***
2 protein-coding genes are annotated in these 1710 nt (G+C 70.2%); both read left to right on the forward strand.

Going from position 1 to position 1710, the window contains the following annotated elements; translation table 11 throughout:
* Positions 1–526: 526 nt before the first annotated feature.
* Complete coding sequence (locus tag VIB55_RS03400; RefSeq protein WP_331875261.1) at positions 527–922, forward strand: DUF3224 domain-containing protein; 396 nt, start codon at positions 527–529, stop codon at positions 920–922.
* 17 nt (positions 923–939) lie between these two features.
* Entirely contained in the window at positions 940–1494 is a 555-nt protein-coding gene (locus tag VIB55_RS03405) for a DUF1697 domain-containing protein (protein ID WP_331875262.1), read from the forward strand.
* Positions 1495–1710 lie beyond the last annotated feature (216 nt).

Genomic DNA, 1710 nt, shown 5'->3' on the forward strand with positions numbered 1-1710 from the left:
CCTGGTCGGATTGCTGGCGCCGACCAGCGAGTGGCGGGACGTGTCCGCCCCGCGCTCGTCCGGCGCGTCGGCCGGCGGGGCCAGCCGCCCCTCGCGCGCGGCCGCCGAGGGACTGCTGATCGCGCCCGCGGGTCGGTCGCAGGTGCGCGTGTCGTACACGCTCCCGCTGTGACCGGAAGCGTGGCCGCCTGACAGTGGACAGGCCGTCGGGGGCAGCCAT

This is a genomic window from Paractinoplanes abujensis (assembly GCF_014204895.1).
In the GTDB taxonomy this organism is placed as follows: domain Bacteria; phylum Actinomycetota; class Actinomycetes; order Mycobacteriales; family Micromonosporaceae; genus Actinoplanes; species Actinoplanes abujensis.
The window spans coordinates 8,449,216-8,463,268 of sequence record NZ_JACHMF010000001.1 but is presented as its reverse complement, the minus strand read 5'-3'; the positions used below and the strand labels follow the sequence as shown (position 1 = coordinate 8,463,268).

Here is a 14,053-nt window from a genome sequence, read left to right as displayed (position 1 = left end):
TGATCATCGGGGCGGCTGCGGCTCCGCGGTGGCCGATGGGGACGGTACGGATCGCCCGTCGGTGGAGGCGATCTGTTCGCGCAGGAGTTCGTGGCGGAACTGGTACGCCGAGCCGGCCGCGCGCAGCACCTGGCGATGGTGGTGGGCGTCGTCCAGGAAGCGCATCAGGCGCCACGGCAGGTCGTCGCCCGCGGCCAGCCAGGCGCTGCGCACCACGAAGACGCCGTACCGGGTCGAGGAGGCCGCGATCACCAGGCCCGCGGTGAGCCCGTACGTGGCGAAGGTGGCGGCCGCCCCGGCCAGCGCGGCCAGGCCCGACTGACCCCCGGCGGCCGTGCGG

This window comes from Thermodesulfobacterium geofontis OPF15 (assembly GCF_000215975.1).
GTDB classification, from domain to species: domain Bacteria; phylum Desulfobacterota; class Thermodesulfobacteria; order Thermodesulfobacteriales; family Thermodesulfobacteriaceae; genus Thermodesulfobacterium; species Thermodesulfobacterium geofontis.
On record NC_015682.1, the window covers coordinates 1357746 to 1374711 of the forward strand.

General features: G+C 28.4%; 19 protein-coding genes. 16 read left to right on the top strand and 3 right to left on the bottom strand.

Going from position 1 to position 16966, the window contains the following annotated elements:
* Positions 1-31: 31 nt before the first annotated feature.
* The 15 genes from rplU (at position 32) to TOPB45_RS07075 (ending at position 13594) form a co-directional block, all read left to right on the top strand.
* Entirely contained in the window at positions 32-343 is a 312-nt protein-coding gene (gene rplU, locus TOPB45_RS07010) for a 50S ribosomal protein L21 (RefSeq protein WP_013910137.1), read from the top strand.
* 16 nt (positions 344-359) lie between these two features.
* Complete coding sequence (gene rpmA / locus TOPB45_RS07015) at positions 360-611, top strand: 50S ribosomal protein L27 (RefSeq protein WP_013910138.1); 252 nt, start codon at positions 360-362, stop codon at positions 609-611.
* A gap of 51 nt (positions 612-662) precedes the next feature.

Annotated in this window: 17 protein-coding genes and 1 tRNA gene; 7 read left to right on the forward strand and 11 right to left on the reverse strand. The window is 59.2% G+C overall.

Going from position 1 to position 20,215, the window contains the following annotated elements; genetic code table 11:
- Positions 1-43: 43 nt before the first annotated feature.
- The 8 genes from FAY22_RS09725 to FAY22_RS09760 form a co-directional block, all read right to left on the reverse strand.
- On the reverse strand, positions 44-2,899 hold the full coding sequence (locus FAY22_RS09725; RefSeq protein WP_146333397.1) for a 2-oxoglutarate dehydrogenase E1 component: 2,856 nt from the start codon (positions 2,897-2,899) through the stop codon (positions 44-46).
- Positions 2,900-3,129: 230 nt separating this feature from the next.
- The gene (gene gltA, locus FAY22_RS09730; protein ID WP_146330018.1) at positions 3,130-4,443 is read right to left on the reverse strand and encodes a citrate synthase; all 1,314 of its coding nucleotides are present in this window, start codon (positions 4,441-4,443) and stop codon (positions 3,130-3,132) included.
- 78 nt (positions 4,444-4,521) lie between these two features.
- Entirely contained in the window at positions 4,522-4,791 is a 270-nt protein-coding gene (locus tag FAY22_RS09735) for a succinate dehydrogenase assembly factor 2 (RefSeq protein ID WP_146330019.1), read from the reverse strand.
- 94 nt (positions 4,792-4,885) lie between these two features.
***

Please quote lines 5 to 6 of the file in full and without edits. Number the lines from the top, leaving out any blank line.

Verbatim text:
* 17 nt (positions 923–939) lie between these two features.
* Entirely contained in the window at positions 940–1494 is a 555-nt protein-coding gene (locus tag VIB55_RS03405) for a DUF1697 domain-containing protein (protein ID WP_331875262.1), read from the forward strand.